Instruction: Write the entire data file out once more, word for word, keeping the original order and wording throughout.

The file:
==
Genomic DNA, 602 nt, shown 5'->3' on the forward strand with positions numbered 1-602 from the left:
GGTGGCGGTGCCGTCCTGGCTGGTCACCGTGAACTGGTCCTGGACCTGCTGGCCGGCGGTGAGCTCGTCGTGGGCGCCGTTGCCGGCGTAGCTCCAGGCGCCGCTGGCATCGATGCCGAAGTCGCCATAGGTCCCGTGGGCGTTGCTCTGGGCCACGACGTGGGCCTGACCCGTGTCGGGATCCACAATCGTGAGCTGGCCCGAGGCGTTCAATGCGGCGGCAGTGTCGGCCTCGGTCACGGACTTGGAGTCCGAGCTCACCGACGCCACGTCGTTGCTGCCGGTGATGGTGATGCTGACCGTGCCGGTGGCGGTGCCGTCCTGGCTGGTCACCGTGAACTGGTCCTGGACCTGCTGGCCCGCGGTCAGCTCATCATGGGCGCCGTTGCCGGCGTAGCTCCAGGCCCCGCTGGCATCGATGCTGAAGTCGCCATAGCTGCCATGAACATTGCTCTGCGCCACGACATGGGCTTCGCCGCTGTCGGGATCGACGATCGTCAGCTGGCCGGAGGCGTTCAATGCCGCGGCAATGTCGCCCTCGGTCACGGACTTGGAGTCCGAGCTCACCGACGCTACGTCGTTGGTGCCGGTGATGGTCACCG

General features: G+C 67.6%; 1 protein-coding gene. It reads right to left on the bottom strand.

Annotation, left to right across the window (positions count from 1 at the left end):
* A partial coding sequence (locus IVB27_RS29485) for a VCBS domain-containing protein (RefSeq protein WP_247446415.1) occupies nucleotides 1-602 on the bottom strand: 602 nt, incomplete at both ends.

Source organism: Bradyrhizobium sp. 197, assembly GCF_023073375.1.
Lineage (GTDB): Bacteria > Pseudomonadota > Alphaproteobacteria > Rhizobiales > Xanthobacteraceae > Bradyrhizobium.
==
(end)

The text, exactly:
Genomic DNA, 602 nt, shown 5'->3' on the forward strand with positions numbered 1-602 from the left:
GGTGGCGGTGCCGTCCTGGCTGGTCACCGTGAACTGGTCCTGGACCTGCTGGCCGGCGGTGAGCTCGTCGTGGGCGCCGTTGCCGGCGTAGCTCCAGGCGCCGCTGGCATCGATGCCGAAGTCGCCATAGGTCCCGTGGGCGTTGCTCTGGGCCACGACGTGGGCCTGACCCGTGTCGGGATCCACAATCGTGAGCTGGCCCGAGGCGTTCAATGCGGCGGCAGTGTCGGCCTCGGTCACGGACTTGGAGTCCGAGCTCACCGACGCCACGTCGTTGCTGCCGGTGATGGTGATGCTGACCGTGCCGGTGGCGGTGCCGTCCTGGCTGGTCACCGTGAACTGGTCCTGGACCTGCTGGCCCGCGGTCAGCTCATCATGGGCGCCGTTGCCGGCGTAGCTCCAGGCCCCGCTGGCATCGATGCTGAAGTCGCCATAGCTGCCATGAACATTGCTCTGCGCCACGACATGGGCTTCGCCGCTGTCGGGATCGACGATCGTCAGCTGGCCGGAGGCGTTCAATGCCGCGGCAATGTCGCCCTCGGTCACGGACTTGGAGTCCGAGCTCACCGACGCTACGTCGTTGGTGCCGGTGATGGTCACCG

General features: G+C 67.6%; 1 protein-coding gene. It reads right to left on the bottom strand.

Annotation, left to right across the window (positions count from 1 at the left end):
* A partial coding sequence (locus IVB27_RS29485) for a VCBS domain-containing protein (RefSeq protein WP_247446415.1) occupies nucleotides 1-602 on the bottom strand: 602 nt, incomplete at both ends.

Source organism: Bradyrhizobium sp. 197, assembly GCF_023073375.1.
Lineage (GTDB): Bacteria > Pseudomonadota > Alphaproteobacteria > Rhizobiales > Xanthobacteraceae > Bradyrhizobium.